It’s almost time again for the Art Walk Awards! Mark your calendars for Thursday, Oct. 9 for another night of art, drinks, music and cash prizes at Sole Repair following the Capitol Hill Art Walk. The party starts at 7 p.m. and ends at 11 p.m. Winners are announced at 9:45 p.m. RSVP here.
Not familiar with the AWA? Each quarter three guest judges explore Seattle’s neighborhood artwalks and select nine exhibited artworks as finalists. The night of the Art Walk Awards, attendees at the event (aka YOU) vote for the winners. The top three artworks receive cash prizes and the first-place artwork gets featured in City Arts magazine.
This quarter’s judges are cornerstones of Seattle’s art scene. We’re lucky to have them and look forward to unveiling their final selections later this month!
What I’m Looking For My tastes are extremely broad, but I turn away from the slightest whiff of cynicism. Anger is fine. Rage is fine. Disappointment and even despair is fine. These are honest and real, whereas cynicism abdicates from any real emotion or engagement and presumes the audience to be incapable of critical thought. I am truly impressed when an artist can come at challenging, complex subject matter and represent it sincerely, and perhaps even offer a vision of healing. I enjoy safe, pretty work, too, but the riskier stuff is truly rewarding, especially if there is strong technique to support it.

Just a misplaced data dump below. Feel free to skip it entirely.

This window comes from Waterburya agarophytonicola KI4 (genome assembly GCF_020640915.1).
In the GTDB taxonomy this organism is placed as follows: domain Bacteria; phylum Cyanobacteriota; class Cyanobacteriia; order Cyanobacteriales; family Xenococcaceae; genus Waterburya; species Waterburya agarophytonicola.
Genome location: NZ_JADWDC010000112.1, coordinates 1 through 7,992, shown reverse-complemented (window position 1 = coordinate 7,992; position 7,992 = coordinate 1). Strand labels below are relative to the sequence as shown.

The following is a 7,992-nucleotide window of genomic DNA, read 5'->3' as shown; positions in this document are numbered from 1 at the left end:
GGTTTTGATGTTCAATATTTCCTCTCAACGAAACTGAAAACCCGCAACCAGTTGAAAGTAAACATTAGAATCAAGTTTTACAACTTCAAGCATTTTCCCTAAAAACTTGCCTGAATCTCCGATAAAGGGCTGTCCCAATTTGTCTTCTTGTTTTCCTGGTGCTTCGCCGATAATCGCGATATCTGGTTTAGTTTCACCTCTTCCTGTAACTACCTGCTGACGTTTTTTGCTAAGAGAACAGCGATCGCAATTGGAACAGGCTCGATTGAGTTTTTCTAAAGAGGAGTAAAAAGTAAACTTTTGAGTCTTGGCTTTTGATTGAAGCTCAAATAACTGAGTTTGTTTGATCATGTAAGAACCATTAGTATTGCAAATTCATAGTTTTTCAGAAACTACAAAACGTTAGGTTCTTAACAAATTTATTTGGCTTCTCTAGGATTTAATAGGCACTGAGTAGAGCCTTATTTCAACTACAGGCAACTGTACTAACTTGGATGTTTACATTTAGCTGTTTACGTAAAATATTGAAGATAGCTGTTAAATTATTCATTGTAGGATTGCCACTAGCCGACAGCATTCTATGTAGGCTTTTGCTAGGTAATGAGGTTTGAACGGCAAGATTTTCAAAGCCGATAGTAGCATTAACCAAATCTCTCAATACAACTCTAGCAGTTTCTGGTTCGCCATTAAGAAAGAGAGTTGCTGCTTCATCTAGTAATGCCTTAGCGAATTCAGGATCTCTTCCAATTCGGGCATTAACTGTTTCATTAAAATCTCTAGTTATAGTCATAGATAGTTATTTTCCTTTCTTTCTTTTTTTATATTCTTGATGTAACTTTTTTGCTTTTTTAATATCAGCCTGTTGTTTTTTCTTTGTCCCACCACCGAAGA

What I’m Looking For I don’t try to pretend that I curate or judge art without bias. Art is personal to me so I am connected to work that feels personal for the artist and hits a note of my experience as well. I am compelled by thoughtfulness, experimentation and the ability for a work to remain in my mind long after viewing it. I enjoy work that acts like a question that needs answering or a problem that needs working. I’m particularly interested in work with an element of mystery, evoking the unknown. I admire the restraint it takes for artists to let the work speak and to allow for gaps, and to not try to put all of their thoughts into one piece but to allow for the viewer to let their own background and understanding inform the work. I feel the questions a work evokes are often more beautiful than the answers.
What I’m Looking For I believe in Monsieur de Pury’s short-lived soundbite advice to be bold; be brave; be amazing. When most exhibitions are best seen in passing, the work must first stop me in my tracks. The catalyst for this deviation may assume many forms, but it must assume one. If I linger, interest piqued, you’ve probably got me. When it comes to your statement, may I suggest another raison d’art? Be honest. Don’t rave at me with some pedantically sesquipedalian obtusion; embrace the simple idea that got you started in the first place, and speak plainly, friend. The long and the short of it? I want to see you make real the weird stuff that lives deep inside your mind grapes.